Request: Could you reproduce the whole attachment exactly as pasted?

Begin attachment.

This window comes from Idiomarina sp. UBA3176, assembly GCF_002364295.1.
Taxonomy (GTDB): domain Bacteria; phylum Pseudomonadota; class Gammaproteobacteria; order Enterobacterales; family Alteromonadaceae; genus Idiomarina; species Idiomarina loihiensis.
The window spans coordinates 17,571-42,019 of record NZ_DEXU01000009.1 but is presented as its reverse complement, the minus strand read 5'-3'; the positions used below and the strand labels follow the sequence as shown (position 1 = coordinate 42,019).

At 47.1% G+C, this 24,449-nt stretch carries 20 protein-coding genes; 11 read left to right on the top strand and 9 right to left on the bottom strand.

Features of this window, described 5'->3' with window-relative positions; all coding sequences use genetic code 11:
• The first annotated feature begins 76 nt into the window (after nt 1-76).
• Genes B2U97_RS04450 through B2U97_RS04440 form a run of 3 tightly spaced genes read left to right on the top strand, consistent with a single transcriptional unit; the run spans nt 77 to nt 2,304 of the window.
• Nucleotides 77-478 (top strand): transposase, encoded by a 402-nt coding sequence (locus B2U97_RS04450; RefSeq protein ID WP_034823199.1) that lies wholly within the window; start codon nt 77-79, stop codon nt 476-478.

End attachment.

This window comes from Idiomarina sp. UBA3176, assembly GCF_002364295.1.
Taxonomy (GTDB): domain Bacteria; phylum Pseudomonadota; class Gammaproteobacteria; order Enterobacterales; family Alteromonadaceae; genus Idiomarina; species Idiomarina loihiensis.
The window spans coordinates 17,571-42,019 of record NZ_DEXU01000009.1 but is presented as its reverse complement, the minus strand read 5'-3'; the positions used below and the strand labels follow the sequence as shown (position 1 = coordinate 42,019).

At 47.1% G+C, this 24,449-nt stretch carries 20 protein-coding genes; 11 read left to right on the top strand and 9 right to left on the bottom strand.

Features of this window, described 5'->3' with window-relative positions; all coding sequences use genetic code 11:
• The first annotated feature begins 76 nt into the window (after nt 1-76).
• Genes B2U97_RS04450 through B2U97_RS04440 form a run of 3 tightly spaced genes read left to right on the top strand, consistent with a single transcriptional unit; the run spans nt 77 to nt 2,304 of the window.
• Nucleotides 77-478 (top strand): transposase, encoded by a 402-nt coding sequence (locus B2U97_RS04450; RefSeq protein ID WP_034823199.1) that lies wholly within the window; start codon nt 77-79, stop codon nt 476-478.